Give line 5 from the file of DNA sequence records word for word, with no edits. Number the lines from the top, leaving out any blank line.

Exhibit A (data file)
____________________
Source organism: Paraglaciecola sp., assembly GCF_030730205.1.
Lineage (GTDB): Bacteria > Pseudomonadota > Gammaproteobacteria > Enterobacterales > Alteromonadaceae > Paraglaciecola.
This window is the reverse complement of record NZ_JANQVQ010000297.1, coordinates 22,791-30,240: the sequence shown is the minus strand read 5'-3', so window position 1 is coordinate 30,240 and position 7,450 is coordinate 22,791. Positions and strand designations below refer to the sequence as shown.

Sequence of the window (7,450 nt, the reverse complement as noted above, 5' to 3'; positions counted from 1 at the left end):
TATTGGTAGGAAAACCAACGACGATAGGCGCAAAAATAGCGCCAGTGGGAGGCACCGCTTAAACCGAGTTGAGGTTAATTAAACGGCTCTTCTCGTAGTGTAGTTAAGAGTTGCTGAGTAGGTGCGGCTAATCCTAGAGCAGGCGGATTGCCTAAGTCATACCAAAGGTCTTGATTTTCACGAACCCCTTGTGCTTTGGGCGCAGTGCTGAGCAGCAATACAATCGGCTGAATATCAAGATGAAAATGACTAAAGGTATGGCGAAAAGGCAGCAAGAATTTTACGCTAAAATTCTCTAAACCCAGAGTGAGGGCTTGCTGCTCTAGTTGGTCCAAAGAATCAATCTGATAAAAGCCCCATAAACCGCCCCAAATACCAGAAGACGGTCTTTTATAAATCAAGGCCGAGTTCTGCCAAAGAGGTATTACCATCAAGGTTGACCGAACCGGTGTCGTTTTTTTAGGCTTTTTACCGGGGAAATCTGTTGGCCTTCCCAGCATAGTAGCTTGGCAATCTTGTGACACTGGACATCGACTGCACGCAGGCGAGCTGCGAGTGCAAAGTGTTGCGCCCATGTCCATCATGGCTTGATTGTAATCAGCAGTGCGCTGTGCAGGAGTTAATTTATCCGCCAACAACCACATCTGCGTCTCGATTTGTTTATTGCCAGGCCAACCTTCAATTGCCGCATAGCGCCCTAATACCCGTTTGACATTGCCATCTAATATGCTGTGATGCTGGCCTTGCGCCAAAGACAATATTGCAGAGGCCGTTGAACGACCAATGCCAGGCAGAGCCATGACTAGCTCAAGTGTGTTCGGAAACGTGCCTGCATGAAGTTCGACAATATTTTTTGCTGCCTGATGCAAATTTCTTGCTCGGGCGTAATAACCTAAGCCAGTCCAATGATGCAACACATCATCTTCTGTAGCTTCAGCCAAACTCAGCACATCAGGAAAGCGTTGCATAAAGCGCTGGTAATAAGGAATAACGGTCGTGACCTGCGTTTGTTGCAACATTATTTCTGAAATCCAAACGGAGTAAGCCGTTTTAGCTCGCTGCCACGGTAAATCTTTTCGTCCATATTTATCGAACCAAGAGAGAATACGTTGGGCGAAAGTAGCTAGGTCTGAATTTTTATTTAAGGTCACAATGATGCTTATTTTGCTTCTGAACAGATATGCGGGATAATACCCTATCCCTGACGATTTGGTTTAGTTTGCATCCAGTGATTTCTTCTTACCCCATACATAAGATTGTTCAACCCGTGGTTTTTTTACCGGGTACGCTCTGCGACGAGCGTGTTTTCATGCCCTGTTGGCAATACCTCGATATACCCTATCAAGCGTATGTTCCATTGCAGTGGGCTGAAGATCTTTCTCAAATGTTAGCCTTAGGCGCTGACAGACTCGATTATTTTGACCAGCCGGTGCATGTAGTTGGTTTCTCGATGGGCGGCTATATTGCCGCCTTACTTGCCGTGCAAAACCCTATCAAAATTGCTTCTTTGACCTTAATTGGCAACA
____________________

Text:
TATTGGTAGGAAAACCAACGACGATAGGCGCAAAAATAGCGCCAGTGGGAGGCACCGCTTAAACCGAGTTGAGGTTAATTAAACGGCTCTTCTCGTAGTGTAGTTAAGAGTTGCTGAGTAGGTGCGGCTAATCCTAGAGCAGGCGGATTGCCTAAGTCATACCAAAGGTCTTGATTTTCACGAACCCCTTGTGCTTTGGGCGCAGTGCTGAGCAGCAATACAATCGGCTGAATATCAAGATGAAAATGACTAAAGGTATGGCGAAAAGGCAGCAAGAATTTTACGCTAAAATTCTCTAAACCCAGAGTGAGGGCTTGCTGCTCTAGTTGGTCCAAAGAATCAATCTGATAAAAGCCCCATAAACCGCCCCAAATACCAGAAGACGGTCTTTTATAAATCAAGGCCGAGTTCTGCCAAAGAGGTATTACCATCAAGGTTGACCGAACCGGTGTCGTTTTTTTAGGCTTTTTACCGGGGAAATCTGTTGGCCTTCCCAGCATAGTAGCTTGGCAATCTTGTGACACTGGACATCGACTGCACGCAGGCGAGCTGCGAGTGCAAAGTGTTGCGCCCATGTCCATCATGGCTTGATTGTAATCAGCAGTGCGCTGTGCAGGAGTTAATTTATCCGCCAACAACCACATCTGCGTCTCGATTTGTTTATTGCCAGGCCAACCTTCAATTGCCGCATAGCGCCCTAATACCCGTTTGACATTGCCATCTAATATGCTGTGATGCTGGCCTTGCGCCAAAGACAATATTGCAGAGGCCGTTGAACGACCAATGCCAGGCAGAGCCATGACTAGCTCAAGTGTGTTCGGAAACGTGCCTGCATGAAGTTCGACAATATTTTTTGCTGCCTGATGCAAATTTCTTGCTCGGGCGTAATAACCTAAGCCAGTCCAATGATGCAACACATCATCTTCTGTAGCTTCAGCCAAACTCAGCACATCAGGAAAGCGTTGCATAAAGCGCTGGTAATAAGGAATAACGGTCGTGACCTGCGTTTGTTGCAACATTATTTCTGAAATCCAAACGGAGTAAGCCGTTTTAGCTCGCTGCCACGGTAAATCTTTTCGTCCATATTTATCGAACCAAGAGAGAATACGTTGGGCGAAAGTAGCTAGGTCTGAATTTTTATTTAAGGTCACAATGATGCTTATTTTGCTTCTGAACAGATATGCGGGATAATACCCTATCCCTGACGATTTGGTTTAGTTTGCATCCAGTGATTTCTTCTTACCCCATACATAAGATTGTTCAACCCGTGGTTTTTTTACCGGGTACGCTCTGCGACGAGCGTGTTTTCATGCCCTGTTGGCAATACCTCGATATACCCTATCAAGCGTATGTTCCATTGCAGTGGGCTGAAGATCTTTCTCAAATGTTAGCCTTAGGCGCTGACAGACTCGATTATTTTGACCAGCCGGTGCATGTAGTTGGTTTCTCGATGGGCGGCTATATTGCCGCCTTACTTGCCGTGCAAAACCCTATCAAAATTGCTTCTTTGACCTTAATTGGCAACA